The Corner

Nellie Gray, R.I.P.

On Monday evening, many pro-lifers were saddened to hear of the passing of pro-life leader Nellie Gray. Nellie Gray is best known for founding the March for Life and serving as the March’s emcee every year. Mny do not realize is that Gray’s involvement in pro-life activities also extended beyond the annual March for Life: She had a law degree from Georgetown University, and her ideas about how to design a Human Life Amendment to the U.S. Constitution had considerable influence in pro-life circles during the 1970s and 1980s.

Of course, the March for Life is Nellie Gray’s main legacy. Many pro-lifers sometimes seem to take the annual March for granted, but the longevity of the March is actually a remarkable achievement. Some 39 years ago, pro-life activists felt a need to properly commemorate the first anniversary of the tragic Roe v. Wade decision. That is when the idea for the March for Life was born. Interestingly, there was no plan to repeat the first March, but when deciding what to do with the leftover funds, someone suggested hosting a March the next year. Before long, the March for Life was incorporated with Nellie Gray as president and became an annual tradition.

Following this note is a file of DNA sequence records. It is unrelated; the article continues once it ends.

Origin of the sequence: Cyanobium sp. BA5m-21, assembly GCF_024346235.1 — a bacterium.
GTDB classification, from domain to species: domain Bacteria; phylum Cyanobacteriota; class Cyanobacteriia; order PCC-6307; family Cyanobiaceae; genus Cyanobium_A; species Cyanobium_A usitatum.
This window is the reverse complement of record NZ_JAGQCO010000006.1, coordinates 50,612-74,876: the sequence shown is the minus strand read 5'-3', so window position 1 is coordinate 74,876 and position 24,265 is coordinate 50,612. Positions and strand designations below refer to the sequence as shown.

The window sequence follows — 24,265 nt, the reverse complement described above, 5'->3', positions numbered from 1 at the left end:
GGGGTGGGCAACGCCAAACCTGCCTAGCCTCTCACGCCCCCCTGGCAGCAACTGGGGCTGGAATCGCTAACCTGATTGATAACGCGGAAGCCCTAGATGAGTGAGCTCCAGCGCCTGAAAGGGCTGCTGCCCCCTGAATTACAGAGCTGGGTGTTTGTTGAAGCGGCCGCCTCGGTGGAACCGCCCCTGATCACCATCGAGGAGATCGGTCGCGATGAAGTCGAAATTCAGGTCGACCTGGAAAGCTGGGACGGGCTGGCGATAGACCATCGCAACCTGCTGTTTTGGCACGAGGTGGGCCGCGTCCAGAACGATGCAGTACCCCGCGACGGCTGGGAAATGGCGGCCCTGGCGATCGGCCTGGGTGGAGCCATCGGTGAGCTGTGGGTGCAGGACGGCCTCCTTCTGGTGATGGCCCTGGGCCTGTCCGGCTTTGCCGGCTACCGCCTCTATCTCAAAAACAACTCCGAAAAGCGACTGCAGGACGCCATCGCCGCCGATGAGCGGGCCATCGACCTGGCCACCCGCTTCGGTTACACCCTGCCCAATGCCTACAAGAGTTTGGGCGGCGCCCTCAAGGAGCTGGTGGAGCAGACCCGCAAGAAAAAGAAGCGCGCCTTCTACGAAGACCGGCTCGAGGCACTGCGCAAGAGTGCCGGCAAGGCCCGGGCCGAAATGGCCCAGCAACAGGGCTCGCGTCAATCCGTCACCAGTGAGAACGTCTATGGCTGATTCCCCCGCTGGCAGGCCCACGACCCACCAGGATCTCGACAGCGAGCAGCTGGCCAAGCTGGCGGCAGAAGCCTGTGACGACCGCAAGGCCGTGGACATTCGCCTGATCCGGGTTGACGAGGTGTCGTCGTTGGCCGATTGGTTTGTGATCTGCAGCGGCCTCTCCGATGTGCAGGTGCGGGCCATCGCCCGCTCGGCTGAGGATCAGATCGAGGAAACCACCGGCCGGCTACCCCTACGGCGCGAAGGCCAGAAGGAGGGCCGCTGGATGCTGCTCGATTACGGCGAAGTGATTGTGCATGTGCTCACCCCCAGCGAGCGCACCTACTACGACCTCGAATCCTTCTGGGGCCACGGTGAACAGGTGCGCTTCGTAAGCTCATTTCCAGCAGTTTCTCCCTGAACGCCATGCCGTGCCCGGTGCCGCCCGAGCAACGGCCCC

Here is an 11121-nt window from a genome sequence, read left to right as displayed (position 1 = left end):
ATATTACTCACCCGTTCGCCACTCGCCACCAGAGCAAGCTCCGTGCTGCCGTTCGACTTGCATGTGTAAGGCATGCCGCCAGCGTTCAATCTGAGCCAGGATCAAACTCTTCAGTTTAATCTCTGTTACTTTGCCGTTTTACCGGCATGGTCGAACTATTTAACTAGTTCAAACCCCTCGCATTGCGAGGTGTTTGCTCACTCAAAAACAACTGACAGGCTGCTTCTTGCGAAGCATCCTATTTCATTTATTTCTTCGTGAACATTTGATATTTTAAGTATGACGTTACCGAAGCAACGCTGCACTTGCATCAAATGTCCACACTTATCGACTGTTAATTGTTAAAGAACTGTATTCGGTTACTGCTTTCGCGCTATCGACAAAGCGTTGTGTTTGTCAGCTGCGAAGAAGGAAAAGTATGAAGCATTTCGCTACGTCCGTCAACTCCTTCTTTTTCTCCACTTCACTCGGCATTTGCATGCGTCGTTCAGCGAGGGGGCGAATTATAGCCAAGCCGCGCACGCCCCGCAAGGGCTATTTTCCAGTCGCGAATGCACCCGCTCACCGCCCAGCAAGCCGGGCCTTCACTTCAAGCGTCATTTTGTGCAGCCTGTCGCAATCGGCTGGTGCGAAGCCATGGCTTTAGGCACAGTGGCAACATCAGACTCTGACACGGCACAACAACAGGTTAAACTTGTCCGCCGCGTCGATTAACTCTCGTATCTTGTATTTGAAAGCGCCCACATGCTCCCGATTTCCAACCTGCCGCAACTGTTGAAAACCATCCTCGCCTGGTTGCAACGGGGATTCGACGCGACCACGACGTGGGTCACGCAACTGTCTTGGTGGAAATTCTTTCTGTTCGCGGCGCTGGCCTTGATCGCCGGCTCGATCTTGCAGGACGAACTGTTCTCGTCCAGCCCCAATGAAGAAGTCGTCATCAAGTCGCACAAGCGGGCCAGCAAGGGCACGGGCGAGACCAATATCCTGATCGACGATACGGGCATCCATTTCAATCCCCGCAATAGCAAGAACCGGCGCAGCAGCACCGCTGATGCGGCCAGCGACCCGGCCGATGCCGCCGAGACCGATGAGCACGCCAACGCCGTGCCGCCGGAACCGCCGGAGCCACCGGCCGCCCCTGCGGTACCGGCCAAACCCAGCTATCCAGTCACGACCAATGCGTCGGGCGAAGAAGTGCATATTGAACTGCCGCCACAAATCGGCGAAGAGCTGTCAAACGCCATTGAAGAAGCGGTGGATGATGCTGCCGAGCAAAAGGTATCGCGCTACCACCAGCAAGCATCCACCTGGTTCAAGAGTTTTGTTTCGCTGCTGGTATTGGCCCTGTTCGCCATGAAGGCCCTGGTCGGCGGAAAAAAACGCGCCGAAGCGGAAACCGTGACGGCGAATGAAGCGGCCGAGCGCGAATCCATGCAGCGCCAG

Since then, the March has been a key contribution to the pro-life cause. Pro-lifers have spent a considerable amount of time during the past 39 years debating various strategies and approaches. Yet in a movement where nearly every last decision is subjected to rigorous internal debate, the March for Life remains exceptionally popular. Nearly every pro-life group — whether they be incrementalist, absolutist, religious, or secular — supports the March for Life and encourages friends and supporters to attend.   

The struggle to restore legal protection to the unborn has doubtless been a long and sometimes thankless journey. However, every January pro-lifers always look forward to the March for Life. It is always heartening to witness people who travelled considerable distances, see a large crowd of enthusiastic young people, and reconnect with friends from across the country. And of course, without fail, pro-lifers could always count on Nellie Gray leading the way. She will be missed. R.I.P.

Michael J. New is a visiting assistant professor of social research and political science at the Catholic University of America and an associate scholar at the Charlotte Lozier Institute in Washington, D.C.

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